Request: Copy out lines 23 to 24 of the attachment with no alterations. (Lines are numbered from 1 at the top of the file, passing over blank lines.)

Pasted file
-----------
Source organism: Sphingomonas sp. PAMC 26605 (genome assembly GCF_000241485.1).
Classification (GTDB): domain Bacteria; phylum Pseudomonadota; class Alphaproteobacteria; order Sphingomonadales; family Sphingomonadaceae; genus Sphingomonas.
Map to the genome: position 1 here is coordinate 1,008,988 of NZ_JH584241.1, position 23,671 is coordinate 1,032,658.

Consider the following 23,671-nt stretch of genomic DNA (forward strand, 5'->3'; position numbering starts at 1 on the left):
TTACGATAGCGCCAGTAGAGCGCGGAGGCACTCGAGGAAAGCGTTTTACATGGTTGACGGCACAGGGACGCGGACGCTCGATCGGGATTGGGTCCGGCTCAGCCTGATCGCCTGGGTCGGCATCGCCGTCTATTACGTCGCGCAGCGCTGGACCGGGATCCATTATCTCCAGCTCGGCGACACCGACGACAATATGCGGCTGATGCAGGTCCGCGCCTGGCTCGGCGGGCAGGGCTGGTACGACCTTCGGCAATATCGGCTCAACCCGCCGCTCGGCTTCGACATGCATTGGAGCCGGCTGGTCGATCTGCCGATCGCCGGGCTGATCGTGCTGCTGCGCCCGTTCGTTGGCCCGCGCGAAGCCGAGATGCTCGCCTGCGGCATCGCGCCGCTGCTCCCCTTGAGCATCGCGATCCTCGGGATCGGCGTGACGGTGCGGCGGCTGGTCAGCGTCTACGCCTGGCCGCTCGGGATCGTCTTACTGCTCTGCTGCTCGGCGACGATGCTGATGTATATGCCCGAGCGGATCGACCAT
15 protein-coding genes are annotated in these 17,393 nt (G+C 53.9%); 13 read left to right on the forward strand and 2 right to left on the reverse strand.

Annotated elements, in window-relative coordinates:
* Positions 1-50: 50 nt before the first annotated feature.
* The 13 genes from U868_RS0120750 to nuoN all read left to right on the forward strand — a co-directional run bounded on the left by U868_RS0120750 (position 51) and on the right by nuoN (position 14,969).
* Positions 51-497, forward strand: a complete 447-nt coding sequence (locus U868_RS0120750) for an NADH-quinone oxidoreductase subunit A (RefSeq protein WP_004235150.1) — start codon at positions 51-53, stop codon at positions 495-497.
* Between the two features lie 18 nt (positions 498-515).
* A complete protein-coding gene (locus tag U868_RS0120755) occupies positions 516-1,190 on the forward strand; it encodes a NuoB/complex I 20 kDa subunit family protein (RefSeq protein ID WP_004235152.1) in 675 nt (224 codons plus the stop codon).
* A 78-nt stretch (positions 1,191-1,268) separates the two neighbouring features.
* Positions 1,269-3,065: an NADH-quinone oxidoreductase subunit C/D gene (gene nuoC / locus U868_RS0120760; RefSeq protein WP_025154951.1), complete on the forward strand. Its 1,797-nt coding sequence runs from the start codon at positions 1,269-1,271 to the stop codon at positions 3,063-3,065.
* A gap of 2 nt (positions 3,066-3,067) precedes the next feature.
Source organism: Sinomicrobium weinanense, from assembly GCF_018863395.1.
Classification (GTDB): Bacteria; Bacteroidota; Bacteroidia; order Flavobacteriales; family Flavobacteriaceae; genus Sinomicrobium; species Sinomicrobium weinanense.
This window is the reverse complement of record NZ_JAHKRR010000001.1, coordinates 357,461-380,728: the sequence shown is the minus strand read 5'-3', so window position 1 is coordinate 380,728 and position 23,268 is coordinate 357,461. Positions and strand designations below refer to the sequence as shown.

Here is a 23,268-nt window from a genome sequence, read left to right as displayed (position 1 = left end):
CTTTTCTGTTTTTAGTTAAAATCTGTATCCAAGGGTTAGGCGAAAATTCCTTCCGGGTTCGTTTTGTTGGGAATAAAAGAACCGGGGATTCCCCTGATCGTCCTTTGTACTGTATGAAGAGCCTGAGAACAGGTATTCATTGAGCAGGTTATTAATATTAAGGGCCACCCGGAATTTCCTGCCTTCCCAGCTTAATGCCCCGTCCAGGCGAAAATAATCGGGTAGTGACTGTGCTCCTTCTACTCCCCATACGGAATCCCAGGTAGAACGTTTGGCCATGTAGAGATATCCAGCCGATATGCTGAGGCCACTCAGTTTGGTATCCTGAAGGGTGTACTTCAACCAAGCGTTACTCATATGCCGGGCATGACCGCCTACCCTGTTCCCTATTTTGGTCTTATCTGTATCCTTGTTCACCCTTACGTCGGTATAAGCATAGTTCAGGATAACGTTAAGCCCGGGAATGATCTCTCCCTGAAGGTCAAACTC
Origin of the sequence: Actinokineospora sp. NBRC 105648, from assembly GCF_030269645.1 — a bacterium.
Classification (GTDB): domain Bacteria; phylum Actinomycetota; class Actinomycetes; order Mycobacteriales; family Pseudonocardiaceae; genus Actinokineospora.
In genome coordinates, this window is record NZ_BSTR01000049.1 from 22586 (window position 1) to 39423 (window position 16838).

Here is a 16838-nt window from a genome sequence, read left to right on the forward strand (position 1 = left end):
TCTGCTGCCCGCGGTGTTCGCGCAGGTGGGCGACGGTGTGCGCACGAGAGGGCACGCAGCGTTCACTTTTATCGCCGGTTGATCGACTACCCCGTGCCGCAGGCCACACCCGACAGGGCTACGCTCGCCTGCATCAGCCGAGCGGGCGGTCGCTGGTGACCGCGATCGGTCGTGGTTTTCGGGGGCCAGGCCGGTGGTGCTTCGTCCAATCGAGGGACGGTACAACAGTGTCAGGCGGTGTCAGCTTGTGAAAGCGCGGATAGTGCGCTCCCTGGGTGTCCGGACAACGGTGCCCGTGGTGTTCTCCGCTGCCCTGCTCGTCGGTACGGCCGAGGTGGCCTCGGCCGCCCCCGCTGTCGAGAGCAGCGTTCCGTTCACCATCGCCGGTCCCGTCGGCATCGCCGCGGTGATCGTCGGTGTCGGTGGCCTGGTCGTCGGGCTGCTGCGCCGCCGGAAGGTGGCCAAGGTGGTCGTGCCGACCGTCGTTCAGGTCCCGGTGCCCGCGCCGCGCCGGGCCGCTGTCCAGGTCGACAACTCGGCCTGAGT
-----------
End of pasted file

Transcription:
In genome coordinates, this window is record NZ_BSTR01000049.1 from 22586 (window position 1) to 39423 (window position 16838).

Here is a 16838-nt window from a genome sequence, read left to right on the forward strand (position 1 = left end):